Martha Marcy May Marlene (2011) chronicles a young woman’s escape from a cult and her subsequent difficult transition back into society. Every name in the title refers to the same young woman (played by Elizabeth Olsen), indicating the difficulty she has establishing her own identity; outside of the cult she’s known as Martha, within the cult she’s Marcy May, and (along with all the other women) when she answers the phone at the cult’s communal residence she’s Marlene. With such an intriguing premise, it perhaps comes as no surprise that the indie film received 34 award nominations and 12 wins, including Sundance Film Festival’s Best Directing (Dramatic) award for writer and director Sean Durkin.
One of the most striking aspects of Martha Marcy May Marlene is the blending of past and present. Durkin smoothly transitions out of Martha’s new life with her sister Lucy (Sarah Paulson) into her old life in the cult. At times, particularly at the beginning of the film, this intermingling creates confusion as to where we are on Martha’s timeline. But this confusion is perfect. It echoes the disorientation that Martha feels after leaving the cult. During those first few days with her sister, she often experiences flashbacks and believes they are happening presently. This is most apparent in the scene where Martha dreams about one of the last times the cult leader Patrick (John Hawkes) seduced her. When her brother-in-law Ted (Hugh Dancy) tries to wake her, she attacks him, forgetting where she is and mistaking him for Patrick.
Durkin also succeeds in what is essentially the “character” development of the cult. Initially, the cult to which Martha belongs appears relatively benign. We see a group of people living together communally, helping each other with everything, developing a self-sufficient farm, and frequently playing music together. In these respects, the cult seems nice. Hell, maybe even appealing. During these early scenes, we can perhaps understand why Martha, a person who has never really had a family or real companionship, feels drawn to this cult.
As the film progresses, the cult’s disturbing qualities begin to surface. Patrick drugs Martha and rapes her in an initiation ceremony all women of the cult go through, which is uniformly referred to as a woman’s “special night.” Afterwards, Martha confides in a fellow cult member that she’s still in pain and we can infer that prior to this evening, Martha had been a virgin.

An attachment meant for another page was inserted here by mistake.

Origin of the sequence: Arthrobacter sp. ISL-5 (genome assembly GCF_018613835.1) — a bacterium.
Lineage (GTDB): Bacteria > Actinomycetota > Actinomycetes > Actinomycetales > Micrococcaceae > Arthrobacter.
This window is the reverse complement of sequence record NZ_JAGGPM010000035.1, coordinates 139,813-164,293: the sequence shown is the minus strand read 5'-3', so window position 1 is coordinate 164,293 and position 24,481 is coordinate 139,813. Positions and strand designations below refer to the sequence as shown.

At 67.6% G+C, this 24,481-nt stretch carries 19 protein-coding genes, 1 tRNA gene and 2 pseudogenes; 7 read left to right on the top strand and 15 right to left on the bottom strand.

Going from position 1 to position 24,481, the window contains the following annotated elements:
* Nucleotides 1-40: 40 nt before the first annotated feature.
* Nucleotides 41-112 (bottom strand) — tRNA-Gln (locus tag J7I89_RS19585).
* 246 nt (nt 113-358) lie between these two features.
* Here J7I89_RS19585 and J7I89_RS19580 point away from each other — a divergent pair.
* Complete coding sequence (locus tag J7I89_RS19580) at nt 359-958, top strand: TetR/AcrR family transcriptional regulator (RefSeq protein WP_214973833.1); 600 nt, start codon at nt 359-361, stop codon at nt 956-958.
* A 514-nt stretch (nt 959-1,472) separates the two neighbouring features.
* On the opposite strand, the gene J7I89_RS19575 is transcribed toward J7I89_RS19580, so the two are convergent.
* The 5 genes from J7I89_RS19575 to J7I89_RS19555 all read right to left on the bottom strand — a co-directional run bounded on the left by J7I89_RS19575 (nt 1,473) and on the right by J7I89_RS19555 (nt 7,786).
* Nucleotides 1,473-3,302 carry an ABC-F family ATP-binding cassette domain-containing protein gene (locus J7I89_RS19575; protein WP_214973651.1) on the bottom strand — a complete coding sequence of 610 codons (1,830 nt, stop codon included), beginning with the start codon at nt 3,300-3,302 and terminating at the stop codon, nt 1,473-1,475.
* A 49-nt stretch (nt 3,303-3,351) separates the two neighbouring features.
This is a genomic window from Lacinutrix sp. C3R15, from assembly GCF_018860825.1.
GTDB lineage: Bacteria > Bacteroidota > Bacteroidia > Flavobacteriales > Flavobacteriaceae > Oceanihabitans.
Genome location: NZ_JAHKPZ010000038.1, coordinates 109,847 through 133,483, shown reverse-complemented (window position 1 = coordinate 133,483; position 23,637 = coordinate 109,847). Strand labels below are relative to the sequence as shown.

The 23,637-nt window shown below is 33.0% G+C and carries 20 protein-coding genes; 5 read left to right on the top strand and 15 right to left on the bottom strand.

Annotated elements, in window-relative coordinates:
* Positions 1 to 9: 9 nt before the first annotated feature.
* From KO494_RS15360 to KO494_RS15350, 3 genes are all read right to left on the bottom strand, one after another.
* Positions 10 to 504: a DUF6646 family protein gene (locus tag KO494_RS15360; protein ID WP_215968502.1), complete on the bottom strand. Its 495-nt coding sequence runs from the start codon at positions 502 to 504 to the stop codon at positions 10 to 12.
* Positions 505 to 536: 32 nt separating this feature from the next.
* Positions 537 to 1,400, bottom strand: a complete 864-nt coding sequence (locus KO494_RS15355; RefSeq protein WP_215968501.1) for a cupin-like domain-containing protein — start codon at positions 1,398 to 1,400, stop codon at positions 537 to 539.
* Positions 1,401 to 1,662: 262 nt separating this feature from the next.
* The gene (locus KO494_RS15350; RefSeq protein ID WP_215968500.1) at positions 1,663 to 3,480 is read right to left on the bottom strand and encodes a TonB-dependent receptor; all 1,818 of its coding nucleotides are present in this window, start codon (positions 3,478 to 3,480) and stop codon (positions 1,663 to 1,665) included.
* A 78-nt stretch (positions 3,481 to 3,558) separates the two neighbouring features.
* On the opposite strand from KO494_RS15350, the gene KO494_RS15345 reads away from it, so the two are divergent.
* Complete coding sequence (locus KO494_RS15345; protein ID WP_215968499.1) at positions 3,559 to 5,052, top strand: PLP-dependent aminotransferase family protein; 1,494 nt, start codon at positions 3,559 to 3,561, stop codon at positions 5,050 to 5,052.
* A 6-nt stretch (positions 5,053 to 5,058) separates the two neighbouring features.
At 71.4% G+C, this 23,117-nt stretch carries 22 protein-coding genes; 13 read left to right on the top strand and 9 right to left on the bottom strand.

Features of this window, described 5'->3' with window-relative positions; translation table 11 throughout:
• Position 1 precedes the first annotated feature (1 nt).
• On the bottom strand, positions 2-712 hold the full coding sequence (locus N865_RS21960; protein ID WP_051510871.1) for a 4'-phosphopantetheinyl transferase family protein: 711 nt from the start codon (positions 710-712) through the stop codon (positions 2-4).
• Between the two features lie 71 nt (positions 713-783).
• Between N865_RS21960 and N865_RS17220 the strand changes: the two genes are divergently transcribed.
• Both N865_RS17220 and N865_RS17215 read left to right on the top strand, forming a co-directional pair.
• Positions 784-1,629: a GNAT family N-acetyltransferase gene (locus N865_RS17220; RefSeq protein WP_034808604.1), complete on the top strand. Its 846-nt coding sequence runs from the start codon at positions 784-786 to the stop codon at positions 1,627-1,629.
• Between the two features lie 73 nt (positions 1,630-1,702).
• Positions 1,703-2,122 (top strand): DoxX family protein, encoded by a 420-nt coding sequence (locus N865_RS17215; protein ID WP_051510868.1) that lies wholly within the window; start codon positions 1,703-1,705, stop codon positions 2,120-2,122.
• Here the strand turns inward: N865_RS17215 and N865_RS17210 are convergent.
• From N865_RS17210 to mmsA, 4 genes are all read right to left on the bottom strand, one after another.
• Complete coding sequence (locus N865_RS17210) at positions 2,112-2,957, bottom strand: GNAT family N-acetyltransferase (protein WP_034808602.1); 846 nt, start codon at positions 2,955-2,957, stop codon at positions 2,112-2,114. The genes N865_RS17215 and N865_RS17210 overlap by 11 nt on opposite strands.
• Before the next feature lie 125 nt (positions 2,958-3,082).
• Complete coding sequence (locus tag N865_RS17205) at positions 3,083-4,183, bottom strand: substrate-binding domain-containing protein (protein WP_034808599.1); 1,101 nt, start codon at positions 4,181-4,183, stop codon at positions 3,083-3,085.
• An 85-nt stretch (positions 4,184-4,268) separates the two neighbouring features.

Patrick’s resemblance to Charles Manson also becomes increasingly apparent. Like Manson, Patrick’s followers refer to themselves as a family. There seems to be an implicit hatred of the rich or well-to-do because they break into people’s homes and rob them as the Manson family notoriously did. Martha echoes this Manson-esque disdain for wealth through her criticism of her brother-in-law—she tells him his perspective of the world is wrong because he measures success by money and possessions. This is how Patrick, like Manson, taught his “family” to think. Yet, like Manson, he unapologetically steals from others (never mind that if possessions are evil, stealing to obtain them is an inherent contradiction; never mind that Martha’s and the cult members’ livelihood is contingent upon the success of the very people they condemn).
The cult’s deference to Manson becomes clearly evident during the film’s climax. During one break-in, the house’s resident catches them, and one of the cult members, Katie (Maria Dizzia), murders him. Not one person seems remorseful or even shocked when Katie stabs the man (with the exception of Martha).
The murder exemplifies how manipulative Patrick is and his determination to brainwash members of the cult. Upon discovering that Martha is distraught, Patrick accuses her of not trusting him, which makes her feel guilty. He then attempts to convince her that she need not be upset about the murder because death is love. By his logic, she fears death, but that fear is beautiful because it forces her to be present: “When you’re truly present that’s nirvana. That’s pure love. So death is pure love.”